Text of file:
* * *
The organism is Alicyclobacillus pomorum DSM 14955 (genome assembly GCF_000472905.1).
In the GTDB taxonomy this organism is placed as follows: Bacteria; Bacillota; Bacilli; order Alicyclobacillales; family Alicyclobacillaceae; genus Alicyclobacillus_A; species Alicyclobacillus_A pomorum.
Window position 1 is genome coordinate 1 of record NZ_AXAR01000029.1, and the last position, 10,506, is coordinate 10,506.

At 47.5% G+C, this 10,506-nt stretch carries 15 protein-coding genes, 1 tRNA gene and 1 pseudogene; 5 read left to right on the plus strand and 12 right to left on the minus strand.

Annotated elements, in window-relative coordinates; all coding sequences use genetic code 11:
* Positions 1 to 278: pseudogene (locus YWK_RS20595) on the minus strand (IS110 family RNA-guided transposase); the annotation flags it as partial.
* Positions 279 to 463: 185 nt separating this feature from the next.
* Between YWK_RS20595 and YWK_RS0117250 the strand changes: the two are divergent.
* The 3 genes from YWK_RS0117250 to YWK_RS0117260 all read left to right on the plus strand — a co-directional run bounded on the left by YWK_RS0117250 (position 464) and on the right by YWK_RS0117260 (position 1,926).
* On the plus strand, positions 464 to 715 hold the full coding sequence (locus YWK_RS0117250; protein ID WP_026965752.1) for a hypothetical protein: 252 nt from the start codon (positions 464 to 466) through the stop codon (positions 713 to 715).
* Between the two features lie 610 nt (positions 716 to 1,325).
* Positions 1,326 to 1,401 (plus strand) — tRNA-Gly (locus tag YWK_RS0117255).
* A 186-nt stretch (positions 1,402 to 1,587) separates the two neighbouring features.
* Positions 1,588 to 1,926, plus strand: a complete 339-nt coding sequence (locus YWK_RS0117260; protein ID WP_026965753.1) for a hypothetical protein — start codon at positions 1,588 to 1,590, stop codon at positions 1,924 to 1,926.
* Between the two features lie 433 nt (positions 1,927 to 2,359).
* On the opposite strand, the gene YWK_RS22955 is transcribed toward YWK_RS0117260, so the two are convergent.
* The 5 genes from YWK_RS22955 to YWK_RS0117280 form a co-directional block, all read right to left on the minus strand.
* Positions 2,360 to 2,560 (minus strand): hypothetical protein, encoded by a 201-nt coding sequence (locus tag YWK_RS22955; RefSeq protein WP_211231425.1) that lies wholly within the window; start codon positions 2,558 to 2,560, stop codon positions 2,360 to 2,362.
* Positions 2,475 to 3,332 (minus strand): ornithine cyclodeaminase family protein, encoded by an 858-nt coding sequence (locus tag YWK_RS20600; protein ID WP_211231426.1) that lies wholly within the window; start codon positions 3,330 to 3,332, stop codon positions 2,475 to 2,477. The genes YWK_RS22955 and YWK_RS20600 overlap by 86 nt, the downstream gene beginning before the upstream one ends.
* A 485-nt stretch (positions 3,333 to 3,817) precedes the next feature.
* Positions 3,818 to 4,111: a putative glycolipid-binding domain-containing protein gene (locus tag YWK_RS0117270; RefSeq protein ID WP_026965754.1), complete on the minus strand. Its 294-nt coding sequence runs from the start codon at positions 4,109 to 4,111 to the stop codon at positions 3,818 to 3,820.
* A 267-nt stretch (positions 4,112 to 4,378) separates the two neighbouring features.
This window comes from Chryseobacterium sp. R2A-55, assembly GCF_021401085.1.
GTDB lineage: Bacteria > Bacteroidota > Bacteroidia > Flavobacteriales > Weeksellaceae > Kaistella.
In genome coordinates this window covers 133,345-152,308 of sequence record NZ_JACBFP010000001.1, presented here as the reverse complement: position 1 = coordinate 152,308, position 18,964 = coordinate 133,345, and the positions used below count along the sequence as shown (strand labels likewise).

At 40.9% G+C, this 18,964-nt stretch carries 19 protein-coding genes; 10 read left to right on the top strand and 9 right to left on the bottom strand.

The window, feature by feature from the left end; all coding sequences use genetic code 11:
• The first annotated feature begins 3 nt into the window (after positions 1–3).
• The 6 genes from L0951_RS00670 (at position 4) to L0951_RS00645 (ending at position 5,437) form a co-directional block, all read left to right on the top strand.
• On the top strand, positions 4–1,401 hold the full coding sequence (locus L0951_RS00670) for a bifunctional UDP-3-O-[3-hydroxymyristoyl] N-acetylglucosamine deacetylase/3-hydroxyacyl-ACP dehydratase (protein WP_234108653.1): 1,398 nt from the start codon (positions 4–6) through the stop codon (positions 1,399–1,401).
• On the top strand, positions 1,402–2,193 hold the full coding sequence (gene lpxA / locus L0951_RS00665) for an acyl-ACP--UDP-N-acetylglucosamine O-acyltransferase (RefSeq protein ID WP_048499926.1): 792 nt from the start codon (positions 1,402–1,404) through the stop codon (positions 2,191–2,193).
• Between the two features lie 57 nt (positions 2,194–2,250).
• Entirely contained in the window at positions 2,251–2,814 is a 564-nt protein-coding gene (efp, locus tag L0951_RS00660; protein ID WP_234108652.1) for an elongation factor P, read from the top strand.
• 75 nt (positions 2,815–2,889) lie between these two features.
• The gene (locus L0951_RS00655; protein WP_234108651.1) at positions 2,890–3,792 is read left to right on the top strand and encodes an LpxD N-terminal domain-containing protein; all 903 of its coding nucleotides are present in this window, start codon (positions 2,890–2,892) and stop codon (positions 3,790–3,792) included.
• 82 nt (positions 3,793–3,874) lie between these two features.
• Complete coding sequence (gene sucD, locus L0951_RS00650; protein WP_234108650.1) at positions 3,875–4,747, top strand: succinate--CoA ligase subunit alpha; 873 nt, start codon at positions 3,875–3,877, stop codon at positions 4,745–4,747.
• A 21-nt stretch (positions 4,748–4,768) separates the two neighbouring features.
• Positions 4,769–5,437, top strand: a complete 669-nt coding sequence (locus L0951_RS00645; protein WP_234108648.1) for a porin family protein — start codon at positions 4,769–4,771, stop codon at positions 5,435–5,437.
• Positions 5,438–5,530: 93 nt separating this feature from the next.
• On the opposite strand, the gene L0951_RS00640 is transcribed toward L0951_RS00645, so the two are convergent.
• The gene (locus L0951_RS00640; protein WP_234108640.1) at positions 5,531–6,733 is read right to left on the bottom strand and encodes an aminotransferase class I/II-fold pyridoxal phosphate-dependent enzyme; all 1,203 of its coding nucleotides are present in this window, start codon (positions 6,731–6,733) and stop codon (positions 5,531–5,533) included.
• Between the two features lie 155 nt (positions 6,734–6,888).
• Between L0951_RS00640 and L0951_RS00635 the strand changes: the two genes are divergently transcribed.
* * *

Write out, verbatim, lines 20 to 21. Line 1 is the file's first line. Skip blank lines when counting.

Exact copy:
* A 485-nt stretch (positions 3,333 to 3,817) precedes the next feature.
* Positions 3,818 to 4,111: a putative glycolipid-binding domain-containing protein gene (locus tag YWK_RS0117270; RefSeq protein ID WP_026965754.1), complete on the minus strand. Its 294-nt coding sequence runs from the start codon at positions 4,109 to 4,111 to the stop codon at positions 3,818 to 3,820.